A report in the New York Times cites a Turkish basketball official claiming that top prospect Enes Kanter received between $100,000 and $150,000 playing for a professional team (Fenerbahce) in Turkey.
The report states that Nedim Karakas, the general manager of the club team has indicated that records and documents from the club have been forwarded to the NCAA, though no records were made available to media.
If this information is accurate, the onus falls on Kentucky to verify whether payments, including alleged salary payments, were in fact made. In addition to housing expenses, Kanter was said to have received $6,500 per month in salary.
This type of revelation is difficult to ignore for the NCAA. What is also difficult to ignore is that the Turkish Federation is leveraging this kid as well. Let's face it, everyone wants him, not because of his advanced footwork, but because of the short-term economic benefit he brings.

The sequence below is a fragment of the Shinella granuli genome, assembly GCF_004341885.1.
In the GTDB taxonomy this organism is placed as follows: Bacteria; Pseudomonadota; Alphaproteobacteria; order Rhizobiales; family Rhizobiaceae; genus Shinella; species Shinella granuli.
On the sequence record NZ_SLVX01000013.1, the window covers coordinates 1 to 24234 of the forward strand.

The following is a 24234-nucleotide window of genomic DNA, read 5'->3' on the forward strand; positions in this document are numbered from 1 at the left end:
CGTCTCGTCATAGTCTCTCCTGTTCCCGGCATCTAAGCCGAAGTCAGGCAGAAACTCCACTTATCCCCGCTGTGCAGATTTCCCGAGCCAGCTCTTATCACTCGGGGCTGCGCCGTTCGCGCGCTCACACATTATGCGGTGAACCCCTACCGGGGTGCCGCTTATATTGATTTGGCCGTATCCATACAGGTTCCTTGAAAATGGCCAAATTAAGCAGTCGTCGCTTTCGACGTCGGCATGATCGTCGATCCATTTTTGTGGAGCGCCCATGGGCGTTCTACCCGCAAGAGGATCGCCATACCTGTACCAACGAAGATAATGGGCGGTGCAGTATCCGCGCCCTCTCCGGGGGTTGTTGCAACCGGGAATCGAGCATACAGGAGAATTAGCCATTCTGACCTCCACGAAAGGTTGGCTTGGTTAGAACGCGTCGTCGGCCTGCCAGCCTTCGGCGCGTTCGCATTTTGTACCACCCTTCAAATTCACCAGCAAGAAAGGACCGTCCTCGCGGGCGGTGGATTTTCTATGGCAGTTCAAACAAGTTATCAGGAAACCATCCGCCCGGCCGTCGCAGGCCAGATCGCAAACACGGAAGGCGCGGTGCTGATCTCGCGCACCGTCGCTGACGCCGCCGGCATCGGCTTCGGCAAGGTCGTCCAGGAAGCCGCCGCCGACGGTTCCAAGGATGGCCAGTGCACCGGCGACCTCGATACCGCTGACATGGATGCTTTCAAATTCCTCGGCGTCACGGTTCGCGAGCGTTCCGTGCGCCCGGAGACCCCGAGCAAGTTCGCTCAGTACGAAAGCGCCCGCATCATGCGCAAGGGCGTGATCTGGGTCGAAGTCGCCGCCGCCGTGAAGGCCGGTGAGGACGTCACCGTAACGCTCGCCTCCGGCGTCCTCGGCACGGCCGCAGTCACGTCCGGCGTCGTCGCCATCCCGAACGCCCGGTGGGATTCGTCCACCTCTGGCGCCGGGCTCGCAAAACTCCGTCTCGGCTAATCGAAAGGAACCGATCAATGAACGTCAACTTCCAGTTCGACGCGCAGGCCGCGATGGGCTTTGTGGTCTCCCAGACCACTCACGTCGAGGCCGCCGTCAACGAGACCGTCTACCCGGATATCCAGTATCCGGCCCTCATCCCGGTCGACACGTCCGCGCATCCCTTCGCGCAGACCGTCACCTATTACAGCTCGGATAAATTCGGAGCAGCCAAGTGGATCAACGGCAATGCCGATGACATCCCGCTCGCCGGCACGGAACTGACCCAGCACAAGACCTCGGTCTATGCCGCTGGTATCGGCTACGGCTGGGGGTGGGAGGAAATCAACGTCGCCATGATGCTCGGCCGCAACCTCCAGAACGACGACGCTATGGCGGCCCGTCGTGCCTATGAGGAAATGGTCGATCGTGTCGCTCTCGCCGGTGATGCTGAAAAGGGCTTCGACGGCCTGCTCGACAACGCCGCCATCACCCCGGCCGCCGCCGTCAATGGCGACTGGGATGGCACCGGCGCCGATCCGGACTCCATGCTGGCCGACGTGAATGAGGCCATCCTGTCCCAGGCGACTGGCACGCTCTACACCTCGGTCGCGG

Kentucky puts itself right into the mix for another SEC title and March run with Kanter. Fenerbahce, unhappy because he left after their commitment to his development, stands to make a big profit should Kanter turn pro in Europe (which he likely will) by getting "transfer" fees from the club that signs him.
Kanter is not here is because of his love for Kentucky, but because he wants to play in the NBA, not in a professional league in Europe, and playing top-level college ball in front of men who routinely decide who can play in the NBA and who can't is certainly the express route to getting there.
I am all for anyone getting the chance to play college ball at the highest level. I am all for having the highest possible level of competition as well. But if this guy was paid to play, or, if anyone else was for that matter, there really shouldn't be much of a decision to make.